Use the financial history you’ve collected, along with any information you have about future months, to forecast the remainder of the year.  (I’ve also provided the next year in a separate tab if you want to take it further.)  For example, we pay auto insurance every six months, so I incorporate that into our plan.  I also plan an increase in spending for holidays, birthdays, and special events throughout the year. Do this for income, expenses, savings, and credit card spending.

Here is where budgeting comes in.  Once you’ve documented your payment commitments each month, now use the future forecast area to set targets for discretionary spending. The really cool part about this tool is that it provides a longer-term picture of your finances. It’s a decision-making tool.  You can start allocating money for the trip you’ve been wanting to make or decide to put even more into retirement.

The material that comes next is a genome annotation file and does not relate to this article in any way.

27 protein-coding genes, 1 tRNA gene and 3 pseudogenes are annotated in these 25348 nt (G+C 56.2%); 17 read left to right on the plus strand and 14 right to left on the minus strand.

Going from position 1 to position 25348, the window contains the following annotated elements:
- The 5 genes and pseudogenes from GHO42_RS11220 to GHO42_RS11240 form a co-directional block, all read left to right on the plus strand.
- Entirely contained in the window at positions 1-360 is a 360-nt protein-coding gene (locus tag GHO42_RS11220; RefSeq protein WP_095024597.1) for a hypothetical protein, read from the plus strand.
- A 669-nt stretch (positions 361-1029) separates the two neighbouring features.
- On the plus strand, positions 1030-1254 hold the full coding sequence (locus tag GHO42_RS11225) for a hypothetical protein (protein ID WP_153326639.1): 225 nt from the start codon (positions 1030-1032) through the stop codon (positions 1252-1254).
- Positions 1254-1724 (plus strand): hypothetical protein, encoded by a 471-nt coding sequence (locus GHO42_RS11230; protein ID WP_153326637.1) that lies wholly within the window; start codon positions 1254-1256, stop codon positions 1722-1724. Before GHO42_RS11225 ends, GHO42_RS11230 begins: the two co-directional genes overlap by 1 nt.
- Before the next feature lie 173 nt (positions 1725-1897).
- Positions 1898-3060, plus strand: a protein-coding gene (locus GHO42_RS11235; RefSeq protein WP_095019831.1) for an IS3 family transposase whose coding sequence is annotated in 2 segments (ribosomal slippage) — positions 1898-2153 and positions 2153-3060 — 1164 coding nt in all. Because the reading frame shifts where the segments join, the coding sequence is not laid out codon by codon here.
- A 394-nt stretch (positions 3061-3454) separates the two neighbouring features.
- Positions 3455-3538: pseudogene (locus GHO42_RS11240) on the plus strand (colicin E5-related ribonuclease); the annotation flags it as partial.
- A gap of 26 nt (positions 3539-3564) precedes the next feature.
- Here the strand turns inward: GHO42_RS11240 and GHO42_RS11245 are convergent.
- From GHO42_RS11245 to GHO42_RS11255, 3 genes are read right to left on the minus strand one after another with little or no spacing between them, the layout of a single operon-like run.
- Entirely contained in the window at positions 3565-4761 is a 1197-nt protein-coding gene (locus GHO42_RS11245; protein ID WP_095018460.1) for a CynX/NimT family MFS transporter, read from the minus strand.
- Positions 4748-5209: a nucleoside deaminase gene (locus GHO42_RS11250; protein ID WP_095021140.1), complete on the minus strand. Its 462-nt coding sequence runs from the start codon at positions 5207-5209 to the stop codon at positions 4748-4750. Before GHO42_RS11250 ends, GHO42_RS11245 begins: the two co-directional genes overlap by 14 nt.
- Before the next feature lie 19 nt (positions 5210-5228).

3. Track the current month

Next, begin to check off items throughout the current month.  I use color-coding to track automatic payments, scheduled payments via bill pay when payments are complete, and so on.  Here is the legend I use:


This is a great way to make sure you’re not forgetting a payment. Once the month is complete, review your bank account and other statements to reconcile the month’s data.  It’s completely up to you how detailed you want to get!

Each month, once you’ve reconciled how much you spent in each category, you can compare your target to actuals.  And then decide how to change your habits moving forward to meet your goals. Continue to track each month.